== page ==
"We contend that by abstracting away the social context in which these systems will be deployed, fair-ML researchers miss the broader context, including information necessary to create fairer outcomes, or even to understand fairness as a concept. Ultimately, this is because while performance metrics are properties of systems in total, technical systems are subsystems. Fairness and justice are properties of social and legal systems like employment and criminal justice, not properties of the technical tools within. To treat fairness and justice as terms that have meaningful application to technology separate from a social context is therefore to make a category error, or as we posit here, an abstraction error."

In their critique of what is left out in the formalization process, the authors argue that, by "moving decisions made by humans and human institutions within the abstraction boundary, fairness of the system can again be analyzed as an end-to-end property of the sociotechnical frame." Link to the paper.

• A brand new paper by HODA HEIDARI, VEDANT NANDA, and KRISHNA GUMMADI attempts to produce fairness metrics that look beyond "allocative equality," and directly grapples with the above mentioned "ripple effect trap." The authors "propose an effort-based measure of fairness and present a data-driven framework for characterizing the long-term impact of algorithmic policies on reshaping the underlying population." Link.
• In the footnotes to the paper by Selbst et al, a 1997 chapter by early AI researcher turned sociologist Phil Agre. In the chapter: institutional and intellectual history of early AI; sociological study of the AI field at the time; Agre’s departure from the field; discussions of developing "critical technical practice." Link.

## DEPENDENCE EFFECT

### Financialization in American higher ed

Like many systems of social provision—from housing to pensions—American education has become increasingly financialized. In a recent paper, Charlie Eaton, Jacob Habinek, Adam Goldstein, Cyrus Dioun, Daniela García Santibáñez Godoy, and Robert Osley-Thomas consider the scope and consequences of financialization in the market for higher education.

From the paper:

"Increasing dependence on financial markets may bias resources towards revenue-generating commercial projects and increased student loan origination. We document the growing role of finance across the heterogeneous subsectors of US higher education: traditional public and non-profit educational providers have come to rely more heavily on financially mediated flows of investment revenue and debt-funded capital. Meanwhile, equity capital fueled the growth of an explicitly financialized sub-sector of for-profit providers. Finally, educational consumers have been saddled with growing interest payments as debt balances grew. Interestingly, the state has been one of the main participants in the transformation we describe.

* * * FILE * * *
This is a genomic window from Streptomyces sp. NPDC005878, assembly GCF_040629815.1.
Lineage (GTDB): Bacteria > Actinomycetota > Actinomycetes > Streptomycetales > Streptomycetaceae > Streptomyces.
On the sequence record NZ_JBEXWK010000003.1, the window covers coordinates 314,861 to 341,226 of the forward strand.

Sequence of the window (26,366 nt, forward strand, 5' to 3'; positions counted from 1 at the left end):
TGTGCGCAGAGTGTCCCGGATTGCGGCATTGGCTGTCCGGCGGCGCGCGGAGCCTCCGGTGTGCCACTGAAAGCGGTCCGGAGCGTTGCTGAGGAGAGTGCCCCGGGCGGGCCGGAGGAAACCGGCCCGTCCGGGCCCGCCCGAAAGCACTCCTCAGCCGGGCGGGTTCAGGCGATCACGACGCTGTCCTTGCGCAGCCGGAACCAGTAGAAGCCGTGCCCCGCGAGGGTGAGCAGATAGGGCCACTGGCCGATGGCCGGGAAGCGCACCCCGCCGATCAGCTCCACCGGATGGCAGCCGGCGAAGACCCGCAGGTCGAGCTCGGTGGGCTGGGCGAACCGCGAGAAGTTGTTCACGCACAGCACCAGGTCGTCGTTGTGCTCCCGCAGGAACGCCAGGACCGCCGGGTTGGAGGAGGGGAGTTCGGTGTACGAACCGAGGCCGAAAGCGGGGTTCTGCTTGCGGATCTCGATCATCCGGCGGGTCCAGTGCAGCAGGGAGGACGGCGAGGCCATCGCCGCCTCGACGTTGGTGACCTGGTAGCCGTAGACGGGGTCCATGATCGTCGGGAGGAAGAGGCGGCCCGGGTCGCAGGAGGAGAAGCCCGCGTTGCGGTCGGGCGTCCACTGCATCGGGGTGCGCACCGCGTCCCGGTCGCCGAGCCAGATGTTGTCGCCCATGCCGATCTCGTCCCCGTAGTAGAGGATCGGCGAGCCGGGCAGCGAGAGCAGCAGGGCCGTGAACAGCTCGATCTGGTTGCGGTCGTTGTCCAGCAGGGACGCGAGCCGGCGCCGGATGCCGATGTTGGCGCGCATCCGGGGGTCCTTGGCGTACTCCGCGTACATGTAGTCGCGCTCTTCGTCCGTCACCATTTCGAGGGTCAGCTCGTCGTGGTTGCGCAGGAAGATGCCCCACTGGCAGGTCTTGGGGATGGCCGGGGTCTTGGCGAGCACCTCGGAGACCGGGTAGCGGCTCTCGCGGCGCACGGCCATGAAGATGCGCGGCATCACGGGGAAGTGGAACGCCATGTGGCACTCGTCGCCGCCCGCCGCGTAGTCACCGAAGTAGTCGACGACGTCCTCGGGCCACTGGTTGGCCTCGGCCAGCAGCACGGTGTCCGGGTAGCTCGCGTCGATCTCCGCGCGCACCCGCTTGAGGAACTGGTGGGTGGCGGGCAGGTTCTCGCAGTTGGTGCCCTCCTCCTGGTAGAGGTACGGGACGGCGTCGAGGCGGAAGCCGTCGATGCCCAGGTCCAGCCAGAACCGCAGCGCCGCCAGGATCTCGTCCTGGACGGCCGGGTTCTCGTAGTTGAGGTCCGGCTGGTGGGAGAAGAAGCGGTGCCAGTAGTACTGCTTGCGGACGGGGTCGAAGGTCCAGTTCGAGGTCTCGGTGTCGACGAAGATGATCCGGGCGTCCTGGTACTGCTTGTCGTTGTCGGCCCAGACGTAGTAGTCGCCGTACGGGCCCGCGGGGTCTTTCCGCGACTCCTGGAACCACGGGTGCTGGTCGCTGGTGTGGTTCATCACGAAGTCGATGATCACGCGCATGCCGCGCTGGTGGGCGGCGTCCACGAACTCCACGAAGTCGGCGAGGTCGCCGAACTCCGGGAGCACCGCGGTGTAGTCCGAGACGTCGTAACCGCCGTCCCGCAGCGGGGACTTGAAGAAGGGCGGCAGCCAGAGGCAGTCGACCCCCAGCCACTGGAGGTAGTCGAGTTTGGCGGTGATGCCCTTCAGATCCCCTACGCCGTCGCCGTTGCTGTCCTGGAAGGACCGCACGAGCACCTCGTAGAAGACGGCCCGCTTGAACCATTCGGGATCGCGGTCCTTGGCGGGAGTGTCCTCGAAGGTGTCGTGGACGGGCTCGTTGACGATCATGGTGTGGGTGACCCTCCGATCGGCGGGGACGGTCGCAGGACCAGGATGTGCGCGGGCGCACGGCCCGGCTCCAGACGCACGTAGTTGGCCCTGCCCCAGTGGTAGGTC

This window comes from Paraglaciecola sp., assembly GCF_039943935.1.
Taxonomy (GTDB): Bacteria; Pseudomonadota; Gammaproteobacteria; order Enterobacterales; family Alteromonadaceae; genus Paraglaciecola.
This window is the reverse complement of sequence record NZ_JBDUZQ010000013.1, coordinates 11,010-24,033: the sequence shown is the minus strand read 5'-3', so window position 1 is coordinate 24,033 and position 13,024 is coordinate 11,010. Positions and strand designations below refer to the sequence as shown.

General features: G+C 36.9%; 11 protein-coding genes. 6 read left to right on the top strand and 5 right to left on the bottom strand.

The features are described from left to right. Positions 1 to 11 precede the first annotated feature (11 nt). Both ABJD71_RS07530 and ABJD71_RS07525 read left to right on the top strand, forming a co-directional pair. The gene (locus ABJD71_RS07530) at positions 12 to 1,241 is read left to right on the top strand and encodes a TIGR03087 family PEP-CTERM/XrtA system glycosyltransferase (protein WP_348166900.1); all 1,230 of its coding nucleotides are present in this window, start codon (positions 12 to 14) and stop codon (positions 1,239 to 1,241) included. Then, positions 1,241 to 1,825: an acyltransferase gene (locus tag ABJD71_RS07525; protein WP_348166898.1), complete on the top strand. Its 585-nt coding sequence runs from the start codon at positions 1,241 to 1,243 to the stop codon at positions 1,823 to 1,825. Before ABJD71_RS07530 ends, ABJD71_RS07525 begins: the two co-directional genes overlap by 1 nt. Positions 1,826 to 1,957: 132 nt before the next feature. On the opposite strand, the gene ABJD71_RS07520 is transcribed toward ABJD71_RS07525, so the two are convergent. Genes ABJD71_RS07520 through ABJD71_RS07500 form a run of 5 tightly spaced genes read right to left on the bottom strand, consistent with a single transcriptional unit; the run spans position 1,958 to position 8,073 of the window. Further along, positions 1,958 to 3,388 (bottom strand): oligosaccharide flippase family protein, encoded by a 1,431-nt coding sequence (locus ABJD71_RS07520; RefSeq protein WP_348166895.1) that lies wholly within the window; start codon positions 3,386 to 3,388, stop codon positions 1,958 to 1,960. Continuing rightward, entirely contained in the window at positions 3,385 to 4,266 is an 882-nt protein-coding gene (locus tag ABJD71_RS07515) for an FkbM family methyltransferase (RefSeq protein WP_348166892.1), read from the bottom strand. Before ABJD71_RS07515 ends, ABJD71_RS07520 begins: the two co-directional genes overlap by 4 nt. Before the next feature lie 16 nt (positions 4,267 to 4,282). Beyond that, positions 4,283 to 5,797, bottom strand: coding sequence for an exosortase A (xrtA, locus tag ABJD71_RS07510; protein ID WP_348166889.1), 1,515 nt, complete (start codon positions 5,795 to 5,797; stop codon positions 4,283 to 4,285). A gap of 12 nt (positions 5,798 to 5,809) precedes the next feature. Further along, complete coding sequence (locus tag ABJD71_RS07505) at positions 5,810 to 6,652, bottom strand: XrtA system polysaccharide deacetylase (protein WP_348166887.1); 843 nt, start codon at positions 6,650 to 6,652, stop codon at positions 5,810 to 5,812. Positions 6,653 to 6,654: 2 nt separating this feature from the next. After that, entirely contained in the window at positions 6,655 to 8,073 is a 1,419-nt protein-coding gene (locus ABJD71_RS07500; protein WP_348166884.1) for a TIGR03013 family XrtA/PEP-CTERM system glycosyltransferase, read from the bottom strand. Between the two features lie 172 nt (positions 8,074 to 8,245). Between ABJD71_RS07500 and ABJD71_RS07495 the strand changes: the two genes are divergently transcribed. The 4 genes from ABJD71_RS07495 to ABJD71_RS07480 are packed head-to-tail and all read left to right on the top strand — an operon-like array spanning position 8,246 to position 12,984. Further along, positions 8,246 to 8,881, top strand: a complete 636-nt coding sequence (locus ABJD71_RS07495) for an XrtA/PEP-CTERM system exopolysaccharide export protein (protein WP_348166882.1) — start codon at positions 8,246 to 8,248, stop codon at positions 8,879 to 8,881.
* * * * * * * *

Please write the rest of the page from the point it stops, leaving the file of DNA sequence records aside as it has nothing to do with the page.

How does financialization affect educational outcomes and educational stratification? We show that students’ average student loan borrowing increased fastest and to the highest levels at for-profits. Yet for-profits and the poorest public institutions disproportionately enroll minorities and students from lower social class backgrounds. Together, these facts suggest that the financialization of higher education may play a significant direct role in exacerbating educational and economic stratification. We can also expect significant effects among public and non-profit institutions. Borrowed capital has disproportionately funded investments in non-instructional commercial activities, including amenities. In this way, bond markets promote organizational behaviors that may be at odds with the goals of cost-efficient social provision in areas like higher education."

• Another Eaton paper, co-authored with Sabrina Howell and Constantine Yannelis, uses "novel data on 88 private equity deals involving 994 schools" to study the impact of private equity buyouts on higher education: "After buyouts, we observe lower education inputs, graduation rates, loan repayment rates, and earnings among graduates." Link. See also this detailed report on financialization and higher education from the Roosevelt Institute. Link.
• "When public higher education cannot keep pace with growing public demand for access and programs, governments often allow for-profits to rush in and help fill the gap. The future tertiary market will not be the result of a well thought out policy at the national or state levels, but a quasi-free market result that will foster lower quality providers and fail to meet national goals for increasing the educational attainment level of Americans." A 2012 article by John Douglass analyzes the rise of for-profits in the aftermath of the financial crisis. Link.